As an actual game, Half-Life still towers over its more modern counterparts. No has ever made a more well-paced shooter, and the only one that’s even close came out six years later. It’s the rare shooter than understands you don’t have to be shooting all the time. Every conceivable type of shooter gameplay can be found here, from platforming to exploration, from methodical sniper battles to all out tank assault. From lonely, horror-based creeping to bombastic last stands. It’s a master class in design, even without taking into account the wonderful look and sounds of each enemy. The Xen creatures, particularly the headcrab, are iconic for a reason. The HECU marines less so, but no one who has played Half-Life has ever forgotten them.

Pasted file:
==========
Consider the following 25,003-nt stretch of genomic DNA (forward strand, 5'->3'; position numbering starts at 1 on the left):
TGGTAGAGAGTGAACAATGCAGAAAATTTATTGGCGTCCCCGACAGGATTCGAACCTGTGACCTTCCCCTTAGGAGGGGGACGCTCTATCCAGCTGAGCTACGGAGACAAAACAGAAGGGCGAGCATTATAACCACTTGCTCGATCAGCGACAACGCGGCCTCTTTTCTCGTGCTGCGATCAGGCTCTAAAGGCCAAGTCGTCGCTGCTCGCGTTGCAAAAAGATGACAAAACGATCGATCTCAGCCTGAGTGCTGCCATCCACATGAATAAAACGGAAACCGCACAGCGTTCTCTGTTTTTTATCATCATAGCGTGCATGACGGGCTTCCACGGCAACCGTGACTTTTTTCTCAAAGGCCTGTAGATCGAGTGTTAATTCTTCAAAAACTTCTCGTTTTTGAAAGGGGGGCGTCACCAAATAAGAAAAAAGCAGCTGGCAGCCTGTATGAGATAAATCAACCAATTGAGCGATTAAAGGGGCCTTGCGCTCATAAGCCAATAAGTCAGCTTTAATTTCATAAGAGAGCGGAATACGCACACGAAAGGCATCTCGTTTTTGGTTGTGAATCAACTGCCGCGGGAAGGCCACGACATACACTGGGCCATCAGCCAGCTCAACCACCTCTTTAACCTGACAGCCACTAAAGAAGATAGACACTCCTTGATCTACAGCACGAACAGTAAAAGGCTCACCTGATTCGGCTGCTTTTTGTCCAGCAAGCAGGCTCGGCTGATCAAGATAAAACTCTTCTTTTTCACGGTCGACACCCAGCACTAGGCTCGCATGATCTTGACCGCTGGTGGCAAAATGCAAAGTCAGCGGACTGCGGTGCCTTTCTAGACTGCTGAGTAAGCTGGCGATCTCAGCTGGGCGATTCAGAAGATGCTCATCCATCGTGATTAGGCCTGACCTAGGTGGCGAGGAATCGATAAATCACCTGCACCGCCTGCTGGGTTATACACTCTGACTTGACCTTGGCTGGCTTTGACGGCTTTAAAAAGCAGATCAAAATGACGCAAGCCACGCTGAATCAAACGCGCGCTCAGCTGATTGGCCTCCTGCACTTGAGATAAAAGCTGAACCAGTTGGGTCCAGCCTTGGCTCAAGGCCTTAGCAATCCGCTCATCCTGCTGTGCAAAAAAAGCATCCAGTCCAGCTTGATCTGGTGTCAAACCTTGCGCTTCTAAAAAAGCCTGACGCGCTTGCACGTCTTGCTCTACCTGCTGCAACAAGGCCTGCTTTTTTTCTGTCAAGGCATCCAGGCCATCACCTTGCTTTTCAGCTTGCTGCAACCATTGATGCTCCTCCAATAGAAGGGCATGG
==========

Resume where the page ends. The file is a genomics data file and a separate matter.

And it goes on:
This brings me to the last thing Half-Life does that only the great shooters do: Orthogonal Unit Differentiation (put simply, the idea that each enemy behaves and functions statistically independent of the others). Like DOOM and Halo, the enemies in Black Mesa are all programmed differently. They behave like individuals, with different skillsets. The Xen monsters have their own ecosystem, one that Freeman can take advantage of, making them fight one another or even the HECU Marines to escape. It’s that little bit of systemic gameplay that brings just enough unpredictability to these kinds of shooters that make them my favorite games of whatever decade they find themselves in.
If you haven’t played Half-Life and are the sort of person who can’t stomach blockier graphics, Black Mesa, the fan remake of the first game, is still on Steam and is pretty good, all things considered.
Thank you for reading, for whatever reason you did. This took me way too long to do.